EPISODE 3 (2004 – 2007)
Sell out! With me, oh yeah. Sell out! With me, too-nite…
Wanna know something freaky? The pillar of independent journalism you’re fortunate enough to be reading at the moment used to be owned by the same corporation that publishes the upscale glossies Philadelphia Magazine and Boston Magazine. Given the epidemic of media consolidation that rages on today, a tale of bottom line-obsessed suits from Metro Corp. suppressing the Dig’s mission of keepin’ it real would be timely… but, ah, that’s not exactly what went down, as you’ll see…
CHRIS ROHLAND (co-publisher): I met Jeff Lawrence and Joe Keohane at the AAN conference in San Antonio, and we hit it off. Later, Jeff and I met in New York for a beer, and he said, “Y’know, I could use some assistance. We were just acquired by Metro Corp., and they’re a different kind of company—family-owned, corporate media—and you have some experience dealing with that. So would you consider coming to Boston?”
DAVID LIPSON (Metro Corp. chairman and CEO): I wanted to increase our reach to a younger audience, and the Improper was asking for a lot of money. Then I kind of forgot about it. But then I read an article in the Boston Business Journal about the Dig, and then I met Jeff, and we figured we’d work something out.
CRAIG KAPILOW (associate editor): The story, as I understood it, is Metro Corp. was in negotiations to buy the Improper Bostonian, which fell through pretty late in the game. David was looking for market symmetry; to have a broader media demographic to sell advertisers on. David called Jeff and started conversations about buying the Dig. I will say that I recently saw Rick Waechter, who’s still their Boston CEO, and he was joking around that if Jeff wasn’t there they would probably still own the Dig.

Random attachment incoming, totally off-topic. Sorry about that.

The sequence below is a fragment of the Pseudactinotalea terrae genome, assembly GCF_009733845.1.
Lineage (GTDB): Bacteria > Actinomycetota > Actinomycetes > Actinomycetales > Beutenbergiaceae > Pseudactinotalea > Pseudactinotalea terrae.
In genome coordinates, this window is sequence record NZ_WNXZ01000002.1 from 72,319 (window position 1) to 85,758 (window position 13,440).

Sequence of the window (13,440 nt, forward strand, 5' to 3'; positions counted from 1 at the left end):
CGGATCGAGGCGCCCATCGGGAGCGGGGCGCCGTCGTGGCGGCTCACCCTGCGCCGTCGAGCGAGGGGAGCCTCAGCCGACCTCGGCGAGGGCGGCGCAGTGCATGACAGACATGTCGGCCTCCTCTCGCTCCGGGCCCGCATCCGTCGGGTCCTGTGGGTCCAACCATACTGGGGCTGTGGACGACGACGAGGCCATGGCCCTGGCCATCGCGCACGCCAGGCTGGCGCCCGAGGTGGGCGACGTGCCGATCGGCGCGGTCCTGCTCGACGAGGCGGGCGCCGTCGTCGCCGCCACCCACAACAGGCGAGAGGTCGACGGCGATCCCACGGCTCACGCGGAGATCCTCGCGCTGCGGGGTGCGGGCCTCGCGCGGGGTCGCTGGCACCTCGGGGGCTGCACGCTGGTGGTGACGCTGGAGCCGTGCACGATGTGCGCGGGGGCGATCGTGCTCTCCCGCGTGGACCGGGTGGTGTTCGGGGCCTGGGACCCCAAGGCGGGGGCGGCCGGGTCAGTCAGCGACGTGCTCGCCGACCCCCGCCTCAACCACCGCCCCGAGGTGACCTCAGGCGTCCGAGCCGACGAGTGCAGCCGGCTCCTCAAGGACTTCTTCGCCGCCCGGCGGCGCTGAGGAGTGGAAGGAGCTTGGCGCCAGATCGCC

ROHLAND: Metro Corp. was getting older. Herb Lipson was getting older, and he had been kind of the patriarch of Metro Corp. David was the son, but I remember wishing him a happy 50th birthday while I was at the Dig. So let’s say you’re running a city magazine, and your audience is middle-aged housewives and old preppy guys working at State Street, while the future is Gen Xers and even younger readers. Your content needs to be younger.
STEVE BARIL (senior account executive): I think they saw the Dig as part of the alt-weekly industry, which they didn’t have any sort of experience in. Up until that point, their portfolio was these really high-end glossy magazines like Philadelphia Magazine and Boston Magazine. And I think they did some wedding magazines and stuff like that. So the Dig was something completely out of their box.
LIPSON: Jeff Lawrence is quite a character. I think he knew that to get to the next level, he needed some help. Business was very strong at the time. If you remember the growth of the internet, it was hot, and then there was the crash of 2000. So I thought, “Maybe this won’t be the thing,” which was my mistake, but we didn’t see the full brunt until the first recession/depression of 2007/2008. As a business, we had some of our best years, if not our best years, in 2006 or 2007, so I had no inkling of the destructive power of the internet on traditional media. My goal was to expand our presence in Boston, reach a younger audience, and at the same time, build a bench of talent for the city magazine.